ISLAMABAD: The finance ministry has again submitted a proposal to the Prime Minister’s secretariat for enhancing the retirement age to 63 years to further narrow the fiscal deficit in the next fiscal year, The News learnt reliably on Friday.
The proposal, if accorded by the Prime Minister, would help the finance ministry to save revenue of Rs 129 billion budgeted for civil and military pensioners. This would further narrow the fiscal deficit to half a percentage of the GDP.
According to budget documents, the Federal government had anticipated a fiscal deficit of 4.7 % of the GDP, with Rs 129 billion allocated for the pensions of civil and military officials for FY 2012-13. If the proposal is accepted, it would save Rs 129 billion—0.6 % of the GDP, thus lowering the overall budget deficit from 4.7 to 4.1% of the GDP.
In the outgoing fiscal year, the Federal government had allocated Rs 96 billion under the head of pension, but it released Rs 135 billion for this purpose. Of this Rs 135 billion, an amount of Rs 106 billion was meant for the military and Rs 29 billion for the civilian retired officials. However, it is interesting to mention that besides this huge amount, the federal government has another allocation of Rs 35 billion under the head of “Pay and Pension Reforms”.
“The federal government should focus on creating funds for financing such liabilities rather than taking administrative measures like enhancing the retirement age,” said a BPS-22 official, who will be retired very soon. Creating pension funds like other funds is the only way to retire federal and provincial employees who are become regular liabilities, he added.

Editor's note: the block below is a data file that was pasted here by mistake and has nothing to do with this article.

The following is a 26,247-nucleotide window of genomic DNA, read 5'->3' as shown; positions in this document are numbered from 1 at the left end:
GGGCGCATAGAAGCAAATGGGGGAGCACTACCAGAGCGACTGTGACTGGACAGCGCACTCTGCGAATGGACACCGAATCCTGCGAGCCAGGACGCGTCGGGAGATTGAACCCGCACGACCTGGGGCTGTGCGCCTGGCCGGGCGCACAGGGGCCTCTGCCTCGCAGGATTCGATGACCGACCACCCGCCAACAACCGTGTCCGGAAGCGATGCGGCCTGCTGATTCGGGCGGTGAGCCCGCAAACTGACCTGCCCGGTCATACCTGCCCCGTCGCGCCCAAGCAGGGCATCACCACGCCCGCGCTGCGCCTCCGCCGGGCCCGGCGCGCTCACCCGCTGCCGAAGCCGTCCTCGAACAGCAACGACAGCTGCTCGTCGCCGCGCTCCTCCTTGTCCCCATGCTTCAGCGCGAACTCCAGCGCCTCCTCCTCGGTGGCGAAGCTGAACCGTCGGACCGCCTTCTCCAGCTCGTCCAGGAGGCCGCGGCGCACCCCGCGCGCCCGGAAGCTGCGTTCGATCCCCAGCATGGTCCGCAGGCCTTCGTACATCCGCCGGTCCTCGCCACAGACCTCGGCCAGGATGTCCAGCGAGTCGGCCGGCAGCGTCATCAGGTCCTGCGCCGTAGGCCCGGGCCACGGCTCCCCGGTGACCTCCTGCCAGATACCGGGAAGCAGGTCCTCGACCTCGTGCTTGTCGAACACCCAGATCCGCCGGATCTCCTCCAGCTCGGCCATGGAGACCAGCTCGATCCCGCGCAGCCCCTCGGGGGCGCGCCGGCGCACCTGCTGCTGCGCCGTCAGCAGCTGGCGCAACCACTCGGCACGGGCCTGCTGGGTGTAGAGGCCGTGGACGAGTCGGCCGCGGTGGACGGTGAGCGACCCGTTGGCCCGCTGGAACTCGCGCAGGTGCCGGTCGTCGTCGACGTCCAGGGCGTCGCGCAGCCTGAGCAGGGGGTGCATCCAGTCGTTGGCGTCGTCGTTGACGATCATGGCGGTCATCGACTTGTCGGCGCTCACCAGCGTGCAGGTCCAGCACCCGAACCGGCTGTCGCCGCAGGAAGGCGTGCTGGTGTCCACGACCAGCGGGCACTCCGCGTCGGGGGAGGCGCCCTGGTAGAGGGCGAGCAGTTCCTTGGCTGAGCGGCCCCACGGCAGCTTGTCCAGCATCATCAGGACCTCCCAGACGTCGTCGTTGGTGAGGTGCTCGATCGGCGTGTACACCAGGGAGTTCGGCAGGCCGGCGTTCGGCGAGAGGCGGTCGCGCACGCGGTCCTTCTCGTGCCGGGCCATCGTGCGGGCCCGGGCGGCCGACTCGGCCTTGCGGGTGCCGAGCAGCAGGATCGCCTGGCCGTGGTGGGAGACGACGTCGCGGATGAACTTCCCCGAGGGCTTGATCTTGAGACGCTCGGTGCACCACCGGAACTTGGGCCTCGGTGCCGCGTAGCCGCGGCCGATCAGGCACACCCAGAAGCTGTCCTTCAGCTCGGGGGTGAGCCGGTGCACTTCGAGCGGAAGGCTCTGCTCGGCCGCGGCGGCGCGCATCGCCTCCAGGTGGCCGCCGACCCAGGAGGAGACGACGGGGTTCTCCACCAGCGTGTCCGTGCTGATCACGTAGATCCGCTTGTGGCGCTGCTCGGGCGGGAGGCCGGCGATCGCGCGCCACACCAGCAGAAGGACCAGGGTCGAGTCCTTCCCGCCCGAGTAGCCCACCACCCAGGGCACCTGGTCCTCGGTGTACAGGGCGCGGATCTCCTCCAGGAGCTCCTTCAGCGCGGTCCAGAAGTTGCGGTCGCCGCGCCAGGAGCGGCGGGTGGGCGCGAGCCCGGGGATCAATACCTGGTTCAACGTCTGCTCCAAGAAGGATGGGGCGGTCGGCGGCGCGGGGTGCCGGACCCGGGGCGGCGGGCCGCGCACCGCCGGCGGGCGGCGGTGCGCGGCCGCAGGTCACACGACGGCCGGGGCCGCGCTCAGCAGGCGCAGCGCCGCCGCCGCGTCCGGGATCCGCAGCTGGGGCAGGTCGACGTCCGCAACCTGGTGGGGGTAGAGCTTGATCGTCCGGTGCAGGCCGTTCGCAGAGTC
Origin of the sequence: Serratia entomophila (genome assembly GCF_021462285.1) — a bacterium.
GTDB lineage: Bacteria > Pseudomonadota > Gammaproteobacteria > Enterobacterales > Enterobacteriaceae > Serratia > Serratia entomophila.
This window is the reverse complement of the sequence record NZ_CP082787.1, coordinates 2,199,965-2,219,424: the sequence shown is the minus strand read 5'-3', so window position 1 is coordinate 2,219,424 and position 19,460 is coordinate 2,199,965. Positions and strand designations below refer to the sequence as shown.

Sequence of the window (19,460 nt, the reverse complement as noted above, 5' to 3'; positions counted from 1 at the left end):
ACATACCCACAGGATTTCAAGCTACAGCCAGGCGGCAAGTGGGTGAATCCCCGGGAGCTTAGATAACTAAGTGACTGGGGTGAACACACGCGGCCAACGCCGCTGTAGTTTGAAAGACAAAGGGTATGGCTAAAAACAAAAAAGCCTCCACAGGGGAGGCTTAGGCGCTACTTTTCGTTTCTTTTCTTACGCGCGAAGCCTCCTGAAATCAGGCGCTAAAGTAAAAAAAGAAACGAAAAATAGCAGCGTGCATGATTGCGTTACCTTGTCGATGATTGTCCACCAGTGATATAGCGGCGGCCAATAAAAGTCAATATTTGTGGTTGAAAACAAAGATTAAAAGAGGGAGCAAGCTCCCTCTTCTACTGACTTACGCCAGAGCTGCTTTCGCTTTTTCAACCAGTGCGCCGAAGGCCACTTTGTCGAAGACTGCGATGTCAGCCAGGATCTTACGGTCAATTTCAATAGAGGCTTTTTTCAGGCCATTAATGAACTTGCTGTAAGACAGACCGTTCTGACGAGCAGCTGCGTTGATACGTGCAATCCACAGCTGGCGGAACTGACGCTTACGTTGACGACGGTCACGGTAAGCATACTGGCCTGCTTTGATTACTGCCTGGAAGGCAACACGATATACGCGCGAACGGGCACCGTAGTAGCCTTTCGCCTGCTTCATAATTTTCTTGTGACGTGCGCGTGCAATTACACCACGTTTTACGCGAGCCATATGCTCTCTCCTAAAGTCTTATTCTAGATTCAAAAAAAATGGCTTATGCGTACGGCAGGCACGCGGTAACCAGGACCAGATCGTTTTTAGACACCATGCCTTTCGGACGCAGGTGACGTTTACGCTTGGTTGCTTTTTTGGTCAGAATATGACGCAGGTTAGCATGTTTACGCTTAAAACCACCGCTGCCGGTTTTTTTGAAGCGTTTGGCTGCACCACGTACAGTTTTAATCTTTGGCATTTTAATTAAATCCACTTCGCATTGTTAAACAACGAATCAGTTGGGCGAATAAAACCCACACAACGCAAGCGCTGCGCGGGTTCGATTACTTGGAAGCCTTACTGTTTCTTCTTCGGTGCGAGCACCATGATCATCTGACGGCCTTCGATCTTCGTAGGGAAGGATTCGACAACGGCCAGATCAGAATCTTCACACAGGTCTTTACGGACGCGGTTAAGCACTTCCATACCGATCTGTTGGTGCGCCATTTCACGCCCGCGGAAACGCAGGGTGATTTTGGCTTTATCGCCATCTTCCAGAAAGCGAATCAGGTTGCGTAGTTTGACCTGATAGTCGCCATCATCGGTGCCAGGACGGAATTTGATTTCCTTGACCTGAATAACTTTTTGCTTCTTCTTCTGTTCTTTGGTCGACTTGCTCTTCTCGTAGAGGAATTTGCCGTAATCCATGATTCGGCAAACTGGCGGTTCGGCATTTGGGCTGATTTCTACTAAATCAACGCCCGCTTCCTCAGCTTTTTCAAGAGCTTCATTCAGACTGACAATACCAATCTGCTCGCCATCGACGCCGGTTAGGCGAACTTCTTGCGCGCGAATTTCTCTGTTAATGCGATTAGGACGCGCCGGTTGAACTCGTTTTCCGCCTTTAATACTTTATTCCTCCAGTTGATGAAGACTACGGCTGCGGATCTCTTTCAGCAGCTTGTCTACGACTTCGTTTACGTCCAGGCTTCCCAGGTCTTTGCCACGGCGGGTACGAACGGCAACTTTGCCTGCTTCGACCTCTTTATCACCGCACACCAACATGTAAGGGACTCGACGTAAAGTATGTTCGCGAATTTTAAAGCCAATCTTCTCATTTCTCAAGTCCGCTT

However, another BPS-21 officer supported the Finance ministry’s proposal on the grounds that the average life expectancy of Pakistanis has increased due to better healthcare and good nutrition and it should be reviewed and enhanced to at least 63 years.
The Finance Ministry, in its proposal to the Prime Minister, said that the government should revise the retired age of the civil servants to 63 years with consequent changes in the Civil Service Act 1973. Justifying its proposal, the ministry argued that with frequent policy changes for promotion during 2000-07, as well as induction from lateral sources, the average tenure of a Federal secretary had been reduced from eight years to two to three years.
The government was losing fast experienced personnel because of the high turnover rate at the top bureaucratic level, because of the too frequent retirements. This was impacting consistency and continuity of the institution, its policy as well as its stability in decision making, it added.
The summary further cautioned that as pension liability had already crossed the over Rs 100 billion mark in the 2012 budget and with the current rate of retirement and rising life expectancy, the cost of pensions would most likely surpass the budget for the salaries of active employee.
Pakistan is among those countries which are following a multiple retirement age with regular civil servants retired at 60 years, judges of the high courts at 62 years, judges of the Supreme Court at 65 years, while the retirement age for military officers varies from rank to rank.